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Brown fact sheet here and a list of Brown milestones here.


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On May 17th the landmark U.S. Supreme Court case Brown v. Board of Education turns 61.  Brown invalidated racial segregation in public schools throughout the United States and paved the way for integration in nearly every aspect of American life.  The case was litigated by some of the nation’s best attorneys, including Thurgood Marshall, Robert Carter, Jack Greenberg, Constance Baker Motley, Spottswood Robinson, Oliver Hill, Louis Redding and James Nabrit, among others. 

Brown was the culmination of years of legal challenges mounted across the country by LDF attorneys.  These cases argued that segregation in K-12 education violated the right of every citizen to equal protection under the law under the 14th amendment.  The strategy leading to Brown was conceived in the 1930s by legal genius Charles Hamilton Houston, then-Dean of Howard Law School, and brilliantly orchestrated in a series of cases over the next two decades by his star pupil, Thurgood Marshall, LDF’s first Director-Counsel.   

In its unanimous ruling on May 17, 1954, the Supreme Court, led by Chief Justice Earl Warren, overturned the Plessy v. Ferguson decision of 1896 and invalidated Plessy’s doctrine of “separate but equal.”  Brown was the catalyst for the eventual integration of almost all avenues of American public life, including public schools, public transportation, housing, swimming pools, hospitals, golf courses and other venues.  However, the ruling met with massive opposition.  A year after the decision, LDF litigated Brown II, in which the Court ordered desegregation “with all deliberate speed.”  However, it was not until LDF’s subsequent victories in Green v. County School Board (1968) and Swann v. Charlotte-Mecklenburg (1971) that the Supreme Court mandated that segregation be dismantled “root and branch.” 

Brown v. Board was the consolidation of five separate cases heard by the U.S. Supreme Court on the issue of segregation in public schools, all of them sponsored by the NAACP Legal Defense Fund.  Part of the strategy introduced by Houston and Marshall involved using social science research and expert witness testimony to prove that state-enforced racial desegregation in education negatively impacted Black children.  The social science research included psychologists Kenneth and Mamie Clark’s now famous “Doll Test,” which demonstrated the negative impact of racial segregation on the self-esteem of Black children. The Court referenced the Clarks’ research in its opinion, noting that, for African-American children, racial segregation“ generates a feeling of inferiority as to their status in the community and may affect their hearts and minds in a way unlikely ever to be undone . . . A sense of inferiority affects the motivation of a child to learn.” 

In issuing the Supreme Court’s decision, Chief Justice Earl Warren wrote, “Today education is the most important function of state and local governments . . . . It is the very foundation of good citizenship . . . . Such an opportunity, where the state has undertaken to provide it, is a right which must be made available to all on equal terms.”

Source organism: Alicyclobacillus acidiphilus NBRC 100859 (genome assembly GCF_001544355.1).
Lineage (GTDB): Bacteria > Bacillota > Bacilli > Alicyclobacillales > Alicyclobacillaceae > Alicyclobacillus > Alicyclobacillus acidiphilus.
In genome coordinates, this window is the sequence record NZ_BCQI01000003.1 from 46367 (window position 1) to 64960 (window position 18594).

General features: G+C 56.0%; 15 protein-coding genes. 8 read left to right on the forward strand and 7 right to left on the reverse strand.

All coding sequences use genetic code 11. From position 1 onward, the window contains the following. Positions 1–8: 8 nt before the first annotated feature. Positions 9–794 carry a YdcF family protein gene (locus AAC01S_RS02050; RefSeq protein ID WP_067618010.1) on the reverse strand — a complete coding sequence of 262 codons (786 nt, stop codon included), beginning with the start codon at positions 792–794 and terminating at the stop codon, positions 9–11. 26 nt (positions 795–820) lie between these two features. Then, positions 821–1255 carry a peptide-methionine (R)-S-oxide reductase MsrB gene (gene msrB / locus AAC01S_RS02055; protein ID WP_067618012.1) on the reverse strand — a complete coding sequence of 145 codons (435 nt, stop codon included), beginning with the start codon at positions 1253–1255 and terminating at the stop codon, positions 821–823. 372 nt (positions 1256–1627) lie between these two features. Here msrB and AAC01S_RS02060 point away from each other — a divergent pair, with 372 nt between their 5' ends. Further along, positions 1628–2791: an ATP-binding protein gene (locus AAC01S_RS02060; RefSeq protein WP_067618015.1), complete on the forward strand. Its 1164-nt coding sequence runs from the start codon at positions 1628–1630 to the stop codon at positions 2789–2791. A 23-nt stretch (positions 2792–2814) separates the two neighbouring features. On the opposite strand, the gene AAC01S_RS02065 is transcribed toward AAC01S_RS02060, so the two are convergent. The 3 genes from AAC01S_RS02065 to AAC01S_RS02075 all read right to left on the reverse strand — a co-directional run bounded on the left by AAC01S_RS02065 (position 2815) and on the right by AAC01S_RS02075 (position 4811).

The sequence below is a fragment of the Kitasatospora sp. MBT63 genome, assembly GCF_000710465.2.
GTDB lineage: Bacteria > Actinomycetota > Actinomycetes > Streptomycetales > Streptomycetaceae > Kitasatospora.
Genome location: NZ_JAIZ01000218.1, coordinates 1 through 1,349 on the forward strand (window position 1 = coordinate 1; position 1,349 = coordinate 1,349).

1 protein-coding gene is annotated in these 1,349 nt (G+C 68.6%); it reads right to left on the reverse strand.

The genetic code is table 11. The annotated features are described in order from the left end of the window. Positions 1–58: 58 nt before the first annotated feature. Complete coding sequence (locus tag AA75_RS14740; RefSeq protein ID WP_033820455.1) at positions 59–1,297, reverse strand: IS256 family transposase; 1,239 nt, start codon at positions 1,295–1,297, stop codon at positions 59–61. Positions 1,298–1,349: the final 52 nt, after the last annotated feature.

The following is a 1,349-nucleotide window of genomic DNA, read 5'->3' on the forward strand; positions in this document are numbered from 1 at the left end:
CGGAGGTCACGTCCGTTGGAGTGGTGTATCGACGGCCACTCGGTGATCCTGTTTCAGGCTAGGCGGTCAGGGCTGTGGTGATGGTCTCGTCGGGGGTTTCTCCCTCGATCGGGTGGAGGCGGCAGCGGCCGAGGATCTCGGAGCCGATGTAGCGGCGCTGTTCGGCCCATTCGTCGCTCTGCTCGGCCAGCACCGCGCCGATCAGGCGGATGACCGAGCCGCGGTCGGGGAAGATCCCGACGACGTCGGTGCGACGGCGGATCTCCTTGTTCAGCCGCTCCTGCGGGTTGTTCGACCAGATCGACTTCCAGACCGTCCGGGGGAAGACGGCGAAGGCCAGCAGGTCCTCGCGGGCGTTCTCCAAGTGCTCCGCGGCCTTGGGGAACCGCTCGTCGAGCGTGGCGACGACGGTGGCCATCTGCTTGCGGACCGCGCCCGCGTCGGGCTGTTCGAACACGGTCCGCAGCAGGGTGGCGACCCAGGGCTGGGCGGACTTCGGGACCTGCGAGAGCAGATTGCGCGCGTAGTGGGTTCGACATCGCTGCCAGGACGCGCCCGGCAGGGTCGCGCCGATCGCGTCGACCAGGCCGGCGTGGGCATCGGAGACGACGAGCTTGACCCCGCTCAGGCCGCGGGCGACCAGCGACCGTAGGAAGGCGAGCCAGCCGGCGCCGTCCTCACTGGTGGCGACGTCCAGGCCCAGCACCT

However, more than six decades after Brown opened the door to increased educational opportunities, significant challenges remain. All over the country, LDF continues to fight to secure access to quality educational opportunities for all children and is currently litigating over 100 ongoing school desegregation cases to ensure that states fulfill the promise of Brown. This is part of LDF’s ongoing work to challenge racial discrimination at all levels of education, including K-12 and higher education, and to advocate for policies and legislation that ensure inclusive and quality educational opportunities.  LDF works to eliminate obstacles and barriers to academic achievement for African-American students and to dismantle practices and policies that fuel the School-to-Prison Pipeline.

“Education is the civil rights issue of our time and a great equalizer in uplifting children, communities, and future generations to realize their full potential as citizens,” said Sherrilyn Ifill, LDF’s President and Director-Counsel.  “We celebrate Brown for its historical significance, but more importantly, because it shows what our country can become when we promote inclusivity and equality for all Americans.”

Today, LDF continues its decades-long commitment to equal educational opportunities for all children.  This includes promoting practices that ensure racial equity in education for African-American students and access to secure, safe, inclusive, and high quality education for all students.


The NAACP Legal Defense and Educational Fund, Inc. (LDF) is not a part of the National Association for the Advancement of Colored People (NAACP) although LDF was founded by the NAACP and shares its commitment to equal rights. Since 1957, LDF has been a completely separate organization.  Please refer to us in all media attributions as the Legal Defense Fund or LDF.